I’ve been thinking a lot about Frank. He’s the first foster dog I’ve had who was returned. I feel partially responsible for that fact. I worry I didn’t present Frank as frankly as I could have. I wonder if I could have said or done something differently that would have made the situation turn out differently. Maybe, maybe not. I do believe that there are courses we are all on and we must follow them. So maybe Frank moving to Virginia and then back a week later was a lesson for me, for his adopters, and probably for Frank.
Since he moved back in, Frank has been my daily joy, showering me with his devoted affection and constant company, but he has also had a few episodes that illustrate why he wasn’t such a great fit in Virginia.
This morning, I separated him from the other dogs so that everyone could eat in peace. Frank has a habit of sampling everyone else’s food when it’s served and Gracie and Tenn are not sharers, plus Tex can’t afford to miss a meal. So Frank was left alone in the living room with his bowl. I was nearby, folding laundry.
Frank did not eat. Instead, he grew frantic running between me, the gate into the kitchen where he knew T&T were and the door to the porch where Gracie was. Panicked would describe the expression on his sweet face.
When he finally slowed down for a moment, he paused and peed on the dog recliner (the ugly, filthy blue recliner that we long ago stopped trying to keep the dogs off and now keep around just so they can rebel and sit on it). I was shocked! Frank hadn’t peed in our house since the first day he was here over three weeks ago. I yelled and reached for him, but he raced away and I followed him upstairs where he peed on the edge of the blanket on our bed. This time I yelled, but I was able to grab him. I dragged him outside, and left him there while I cleaned up his mess. He whined at the door, but I didn’t let him in until I’d located his male dog wrap and securely fastened it around him. There would be no more peeing in my house.
As soon as Frank was reunited with the other dogs, he relaxed. He spent a half hour wrestling on his humongous bed with Tennessee, his favorite playmate and his biggest advisory.
I sipped my tea and watched them, thinking about Frank’s actions. It occurred to me that Frank has never been without other dogs. He came from a home where there were six dogs, briefly lived in a shelter with hundreds of dogs, and then lived here with Gracie. Maybe being alone caused him to panic.
He’d had an entire week alone in Virginia. Now I understood the stories I had read via email last week from his adopter Mommy. If the Frank that moved south with them was the Frank I had just witnessed, they were completely unprepared for that Frank. Anyone would be. They were expecting the sweet, mild-mannered Frank I had experienced not the terrified dog who just peed on my bed.
One of the best things about adopting a dog from a foster home is that the adopter is told what a dog will be like in a home situation as opposed to a shelter. We can figure out if the dog is good with cats, children, or other dogs. We know if he is housebroken, walks nicely on a leash, or chews up the shoes children leave out. But we can only know what a dog is like in our home. We can’t know what a dog will be like in a new home. There will certainly be a period of adjustment; that’s to be expected. But there may be some serious issues that are unique to the new situation. Some of us are up for that challenge and some of us are not.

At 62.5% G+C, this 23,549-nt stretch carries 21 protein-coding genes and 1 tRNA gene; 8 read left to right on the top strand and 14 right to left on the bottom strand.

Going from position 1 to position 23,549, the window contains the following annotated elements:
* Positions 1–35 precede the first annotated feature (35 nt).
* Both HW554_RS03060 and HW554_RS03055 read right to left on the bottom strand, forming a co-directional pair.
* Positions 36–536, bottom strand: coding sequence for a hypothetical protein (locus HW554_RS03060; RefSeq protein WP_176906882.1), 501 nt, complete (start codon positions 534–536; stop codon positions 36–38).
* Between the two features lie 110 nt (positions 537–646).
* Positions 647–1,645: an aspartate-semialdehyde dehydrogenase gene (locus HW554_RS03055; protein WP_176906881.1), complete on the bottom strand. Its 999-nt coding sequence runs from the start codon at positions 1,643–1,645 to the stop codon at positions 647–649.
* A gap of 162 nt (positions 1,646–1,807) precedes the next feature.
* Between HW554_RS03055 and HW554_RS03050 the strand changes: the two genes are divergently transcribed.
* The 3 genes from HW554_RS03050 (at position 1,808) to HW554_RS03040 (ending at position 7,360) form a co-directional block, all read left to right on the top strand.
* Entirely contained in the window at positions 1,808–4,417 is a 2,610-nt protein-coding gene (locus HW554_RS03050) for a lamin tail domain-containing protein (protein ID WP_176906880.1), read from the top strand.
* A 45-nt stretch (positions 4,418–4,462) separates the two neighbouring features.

Frank has been a different dog this time around because this time around there isn’t just one slightly neurotic, not-so-bright girl dog living here, but this time Frank came home to Gracie plus two whip-smart border collie boys.
He’s felt threatened from the moment he entered. He’s jealous of the attention I shower on the boys, nudging his head under my arm and pulling it away when I pet them. He’s felt threatened in his role as alpha dog by Tennessee and the two have had several scary tussles that required me to remove Frank forcibly from the room. Frank is a different dog in this dog-filled house, just as he was in a dog-less house. Sure, he’s still his goofy sweet self most of the time, but he’s exhibiting behaviors we hadn’t seen the first time around.
Why am I writing all of this? Because I’m learning so much, and that’s how I sort things out – by writing.
I’m learning that we should never assume anything about a dog. We can tell adopters only what our experience has been, but that doesn’t mean theirs will be the same. I’m certain it’s still better information about a dog than you’d get from a kennel worker at the shelter, but it’s not perfect. Anybody adopting a dog hopefully knows that going in. And hopefully they know where to get help with training issues and what they can and cannot handle.
Yes, a return is sad. But a return is much better than a sad dog and a sad family. It happens. I’m sure it will happen to me again, but hopefully I’ve learned something from this. Hopefully I’ll be better at preparing the next adopter to bring Frank home. Because, no, we can’t keep him. Even though he’s the best dog I’ve encountered since I lost my beloved Lucy last year and started this amazing fostering journey. He needs a home that doesn’t change weekly. Keeping Frank wouldn’t be fair to him or the future foster dogs we will have the privilege to love.